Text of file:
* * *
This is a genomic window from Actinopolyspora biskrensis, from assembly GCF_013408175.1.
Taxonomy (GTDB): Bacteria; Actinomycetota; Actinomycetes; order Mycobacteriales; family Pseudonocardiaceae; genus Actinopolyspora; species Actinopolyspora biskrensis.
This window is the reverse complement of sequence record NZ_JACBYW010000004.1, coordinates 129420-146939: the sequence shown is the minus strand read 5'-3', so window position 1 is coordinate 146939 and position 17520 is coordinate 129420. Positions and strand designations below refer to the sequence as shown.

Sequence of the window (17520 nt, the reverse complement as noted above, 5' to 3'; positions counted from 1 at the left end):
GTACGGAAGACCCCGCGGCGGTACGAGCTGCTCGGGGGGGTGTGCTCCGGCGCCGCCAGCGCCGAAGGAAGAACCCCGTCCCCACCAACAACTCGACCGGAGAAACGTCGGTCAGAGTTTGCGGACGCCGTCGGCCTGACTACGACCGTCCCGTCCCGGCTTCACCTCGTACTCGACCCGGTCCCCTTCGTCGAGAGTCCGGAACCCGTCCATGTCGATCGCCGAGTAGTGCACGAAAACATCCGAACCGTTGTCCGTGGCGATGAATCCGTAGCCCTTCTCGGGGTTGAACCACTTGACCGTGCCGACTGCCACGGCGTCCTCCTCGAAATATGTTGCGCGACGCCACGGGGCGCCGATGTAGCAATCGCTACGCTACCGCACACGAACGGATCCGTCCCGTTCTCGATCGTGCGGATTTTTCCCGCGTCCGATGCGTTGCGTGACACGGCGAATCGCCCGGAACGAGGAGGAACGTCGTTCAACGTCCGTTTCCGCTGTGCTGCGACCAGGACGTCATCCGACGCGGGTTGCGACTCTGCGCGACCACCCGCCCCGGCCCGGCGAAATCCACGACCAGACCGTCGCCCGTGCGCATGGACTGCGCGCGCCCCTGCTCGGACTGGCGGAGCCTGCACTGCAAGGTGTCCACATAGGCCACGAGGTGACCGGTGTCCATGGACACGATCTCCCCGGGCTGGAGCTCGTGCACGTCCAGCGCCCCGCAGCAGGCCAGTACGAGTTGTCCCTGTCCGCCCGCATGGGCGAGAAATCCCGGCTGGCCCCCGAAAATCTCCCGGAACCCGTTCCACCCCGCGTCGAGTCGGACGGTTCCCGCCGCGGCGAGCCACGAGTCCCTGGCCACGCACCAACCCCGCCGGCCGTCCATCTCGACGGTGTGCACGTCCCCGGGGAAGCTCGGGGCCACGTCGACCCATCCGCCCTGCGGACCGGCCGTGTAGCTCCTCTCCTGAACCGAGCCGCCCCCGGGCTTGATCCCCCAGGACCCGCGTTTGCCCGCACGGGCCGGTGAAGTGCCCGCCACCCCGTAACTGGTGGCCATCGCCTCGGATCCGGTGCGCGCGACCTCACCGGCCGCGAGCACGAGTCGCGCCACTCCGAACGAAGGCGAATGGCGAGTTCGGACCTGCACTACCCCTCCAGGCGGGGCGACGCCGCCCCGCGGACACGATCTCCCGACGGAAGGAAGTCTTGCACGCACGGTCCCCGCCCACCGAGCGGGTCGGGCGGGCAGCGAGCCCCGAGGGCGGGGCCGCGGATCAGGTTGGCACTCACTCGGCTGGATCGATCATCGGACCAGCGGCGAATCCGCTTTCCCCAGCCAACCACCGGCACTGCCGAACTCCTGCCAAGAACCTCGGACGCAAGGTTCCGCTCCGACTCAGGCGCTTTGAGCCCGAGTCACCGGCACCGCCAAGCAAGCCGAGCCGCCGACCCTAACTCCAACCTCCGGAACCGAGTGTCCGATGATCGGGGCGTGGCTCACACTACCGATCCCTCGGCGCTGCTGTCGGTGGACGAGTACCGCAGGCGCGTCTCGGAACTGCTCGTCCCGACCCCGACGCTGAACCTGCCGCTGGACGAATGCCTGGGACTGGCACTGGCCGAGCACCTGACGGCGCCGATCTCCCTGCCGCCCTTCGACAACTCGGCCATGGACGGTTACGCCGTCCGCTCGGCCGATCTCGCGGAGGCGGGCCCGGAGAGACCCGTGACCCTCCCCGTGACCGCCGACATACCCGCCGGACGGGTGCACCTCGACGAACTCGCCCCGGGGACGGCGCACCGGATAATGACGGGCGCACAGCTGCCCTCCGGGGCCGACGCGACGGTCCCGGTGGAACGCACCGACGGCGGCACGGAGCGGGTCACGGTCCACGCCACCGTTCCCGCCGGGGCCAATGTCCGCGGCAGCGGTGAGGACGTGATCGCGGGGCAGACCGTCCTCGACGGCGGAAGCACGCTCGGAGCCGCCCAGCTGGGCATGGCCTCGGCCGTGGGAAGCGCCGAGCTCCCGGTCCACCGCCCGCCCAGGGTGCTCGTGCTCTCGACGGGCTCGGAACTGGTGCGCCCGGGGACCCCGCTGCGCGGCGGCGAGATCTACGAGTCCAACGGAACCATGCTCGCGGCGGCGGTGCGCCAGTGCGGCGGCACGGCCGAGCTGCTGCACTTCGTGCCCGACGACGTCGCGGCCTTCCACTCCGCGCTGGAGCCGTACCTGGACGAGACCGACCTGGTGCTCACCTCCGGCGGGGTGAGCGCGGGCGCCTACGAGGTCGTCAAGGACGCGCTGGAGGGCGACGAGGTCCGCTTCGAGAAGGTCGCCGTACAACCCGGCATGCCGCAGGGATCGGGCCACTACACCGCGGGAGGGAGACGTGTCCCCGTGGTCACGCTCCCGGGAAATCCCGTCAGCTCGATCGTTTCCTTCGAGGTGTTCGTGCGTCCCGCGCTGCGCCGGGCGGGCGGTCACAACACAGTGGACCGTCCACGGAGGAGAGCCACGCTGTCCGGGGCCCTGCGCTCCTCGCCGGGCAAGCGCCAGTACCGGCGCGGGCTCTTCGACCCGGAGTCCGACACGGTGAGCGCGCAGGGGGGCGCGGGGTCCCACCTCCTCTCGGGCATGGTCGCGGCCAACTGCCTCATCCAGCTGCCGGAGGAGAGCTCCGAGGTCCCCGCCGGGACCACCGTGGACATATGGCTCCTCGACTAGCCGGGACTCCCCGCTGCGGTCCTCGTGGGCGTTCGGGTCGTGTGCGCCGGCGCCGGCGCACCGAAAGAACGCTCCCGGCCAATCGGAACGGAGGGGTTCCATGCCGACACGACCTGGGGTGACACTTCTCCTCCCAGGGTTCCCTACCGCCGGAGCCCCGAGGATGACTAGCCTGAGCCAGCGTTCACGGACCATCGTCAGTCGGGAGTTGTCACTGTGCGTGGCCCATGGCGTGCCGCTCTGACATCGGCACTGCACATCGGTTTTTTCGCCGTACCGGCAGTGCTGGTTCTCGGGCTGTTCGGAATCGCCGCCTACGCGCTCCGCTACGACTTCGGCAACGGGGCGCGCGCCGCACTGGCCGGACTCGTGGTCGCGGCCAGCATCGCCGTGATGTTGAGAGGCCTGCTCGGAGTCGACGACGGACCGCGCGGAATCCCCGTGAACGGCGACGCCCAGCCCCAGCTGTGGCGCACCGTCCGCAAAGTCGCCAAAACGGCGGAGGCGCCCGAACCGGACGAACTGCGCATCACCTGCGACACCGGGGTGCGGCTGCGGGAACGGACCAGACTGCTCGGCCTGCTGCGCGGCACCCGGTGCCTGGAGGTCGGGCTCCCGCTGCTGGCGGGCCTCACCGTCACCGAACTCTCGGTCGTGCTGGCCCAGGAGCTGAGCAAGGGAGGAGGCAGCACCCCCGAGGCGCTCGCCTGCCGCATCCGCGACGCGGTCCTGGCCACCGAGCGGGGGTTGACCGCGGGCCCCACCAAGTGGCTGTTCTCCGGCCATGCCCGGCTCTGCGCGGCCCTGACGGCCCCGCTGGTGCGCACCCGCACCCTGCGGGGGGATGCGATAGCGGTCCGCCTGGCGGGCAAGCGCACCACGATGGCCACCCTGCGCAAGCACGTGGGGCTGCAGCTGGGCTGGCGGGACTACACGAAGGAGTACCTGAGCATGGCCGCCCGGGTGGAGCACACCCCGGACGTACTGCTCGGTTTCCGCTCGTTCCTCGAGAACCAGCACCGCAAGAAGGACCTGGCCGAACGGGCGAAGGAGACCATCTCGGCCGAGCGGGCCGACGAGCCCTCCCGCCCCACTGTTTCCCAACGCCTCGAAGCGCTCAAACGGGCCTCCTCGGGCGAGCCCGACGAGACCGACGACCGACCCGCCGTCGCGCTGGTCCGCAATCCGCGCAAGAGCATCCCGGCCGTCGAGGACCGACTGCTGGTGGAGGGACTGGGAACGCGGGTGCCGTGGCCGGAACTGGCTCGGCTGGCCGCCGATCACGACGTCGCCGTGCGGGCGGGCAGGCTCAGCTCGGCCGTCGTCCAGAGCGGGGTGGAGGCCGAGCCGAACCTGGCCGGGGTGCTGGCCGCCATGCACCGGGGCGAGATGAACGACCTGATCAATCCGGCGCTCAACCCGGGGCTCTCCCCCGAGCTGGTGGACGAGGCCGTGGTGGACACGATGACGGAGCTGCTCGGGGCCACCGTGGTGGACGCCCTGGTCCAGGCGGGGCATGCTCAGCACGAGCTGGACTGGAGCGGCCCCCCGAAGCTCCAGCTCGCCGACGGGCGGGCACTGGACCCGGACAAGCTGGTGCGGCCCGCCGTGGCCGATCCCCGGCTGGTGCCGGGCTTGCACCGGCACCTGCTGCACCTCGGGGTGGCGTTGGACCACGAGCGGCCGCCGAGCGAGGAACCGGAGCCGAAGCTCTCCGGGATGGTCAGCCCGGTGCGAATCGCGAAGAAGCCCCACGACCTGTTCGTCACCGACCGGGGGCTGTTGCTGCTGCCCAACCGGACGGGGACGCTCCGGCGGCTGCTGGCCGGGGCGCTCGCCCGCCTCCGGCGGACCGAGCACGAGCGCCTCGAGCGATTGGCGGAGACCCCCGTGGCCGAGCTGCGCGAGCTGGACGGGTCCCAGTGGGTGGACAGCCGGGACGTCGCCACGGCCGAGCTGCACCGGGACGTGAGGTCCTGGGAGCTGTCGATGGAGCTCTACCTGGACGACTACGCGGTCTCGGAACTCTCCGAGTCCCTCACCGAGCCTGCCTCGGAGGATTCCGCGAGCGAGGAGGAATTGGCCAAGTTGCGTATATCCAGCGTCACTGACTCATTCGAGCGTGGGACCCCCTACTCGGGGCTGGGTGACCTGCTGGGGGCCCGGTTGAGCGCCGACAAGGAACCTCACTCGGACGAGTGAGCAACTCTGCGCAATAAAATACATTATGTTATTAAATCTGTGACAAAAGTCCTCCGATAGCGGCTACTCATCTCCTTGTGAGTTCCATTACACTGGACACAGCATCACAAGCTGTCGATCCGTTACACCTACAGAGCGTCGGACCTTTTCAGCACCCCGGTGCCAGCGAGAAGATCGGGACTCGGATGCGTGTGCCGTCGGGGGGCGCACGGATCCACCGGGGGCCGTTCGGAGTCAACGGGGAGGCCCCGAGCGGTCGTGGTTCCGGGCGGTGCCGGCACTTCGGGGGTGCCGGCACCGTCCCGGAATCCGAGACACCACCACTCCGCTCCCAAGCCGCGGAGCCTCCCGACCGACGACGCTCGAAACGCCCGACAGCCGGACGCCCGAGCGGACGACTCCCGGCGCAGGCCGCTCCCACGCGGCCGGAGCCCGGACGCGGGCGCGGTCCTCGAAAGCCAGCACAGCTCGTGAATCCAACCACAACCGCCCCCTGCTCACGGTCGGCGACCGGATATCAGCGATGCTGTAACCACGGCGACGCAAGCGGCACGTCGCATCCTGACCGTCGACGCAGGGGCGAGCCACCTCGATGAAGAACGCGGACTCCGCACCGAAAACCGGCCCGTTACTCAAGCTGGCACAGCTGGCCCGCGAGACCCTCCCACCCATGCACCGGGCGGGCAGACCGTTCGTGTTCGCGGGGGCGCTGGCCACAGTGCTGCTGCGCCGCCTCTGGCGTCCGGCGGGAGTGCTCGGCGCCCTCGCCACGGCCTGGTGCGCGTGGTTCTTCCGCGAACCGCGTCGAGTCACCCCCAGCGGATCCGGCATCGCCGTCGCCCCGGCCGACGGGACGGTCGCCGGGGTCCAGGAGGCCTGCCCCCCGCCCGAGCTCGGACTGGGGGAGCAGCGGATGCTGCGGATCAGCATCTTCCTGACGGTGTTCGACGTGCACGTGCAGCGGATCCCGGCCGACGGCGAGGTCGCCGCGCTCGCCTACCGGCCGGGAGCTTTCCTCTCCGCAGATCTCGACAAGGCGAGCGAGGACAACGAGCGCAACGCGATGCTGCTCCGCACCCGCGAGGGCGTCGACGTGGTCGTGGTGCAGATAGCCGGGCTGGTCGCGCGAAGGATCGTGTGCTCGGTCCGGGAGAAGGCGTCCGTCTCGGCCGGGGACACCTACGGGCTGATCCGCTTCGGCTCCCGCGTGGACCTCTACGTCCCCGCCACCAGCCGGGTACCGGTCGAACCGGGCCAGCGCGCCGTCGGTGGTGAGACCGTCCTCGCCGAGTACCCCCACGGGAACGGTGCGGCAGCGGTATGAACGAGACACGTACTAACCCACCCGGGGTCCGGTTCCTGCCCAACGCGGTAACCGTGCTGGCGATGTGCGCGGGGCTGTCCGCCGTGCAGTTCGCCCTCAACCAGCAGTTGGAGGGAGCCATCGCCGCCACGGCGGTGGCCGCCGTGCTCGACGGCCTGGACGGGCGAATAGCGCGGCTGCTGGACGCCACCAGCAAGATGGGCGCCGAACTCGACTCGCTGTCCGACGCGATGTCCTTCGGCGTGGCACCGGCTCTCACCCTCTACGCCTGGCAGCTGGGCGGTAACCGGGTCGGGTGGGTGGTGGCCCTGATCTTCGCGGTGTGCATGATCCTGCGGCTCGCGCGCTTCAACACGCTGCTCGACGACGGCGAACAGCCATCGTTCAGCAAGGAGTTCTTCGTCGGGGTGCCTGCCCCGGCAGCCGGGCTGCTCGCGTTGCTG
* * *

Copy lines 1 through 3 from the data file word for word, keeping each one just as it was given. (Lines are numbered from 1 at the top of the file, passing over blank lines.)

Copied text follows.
This is a genomic window from Actinopolyspora biskrensis, from assembly GCF_013408175.1.
Taxonomy (GTDB): Bacteria; Actinomycetota; Actinomycetes; order Mycobacteriales; family Pseudonocardiaceae; genus Actinopolyspora; species Actinopolyspora biskrensis.
This window is the reverse complement of sequence record NZ_JACBYW010000004.1, coordinates 129420-146939: the sequence shown is the minus strand read 5'-3', so window position 1 is coordinate 146939 and position 17520 is coordinate 129420. Positions and strand designations below refer to the sequence as shown.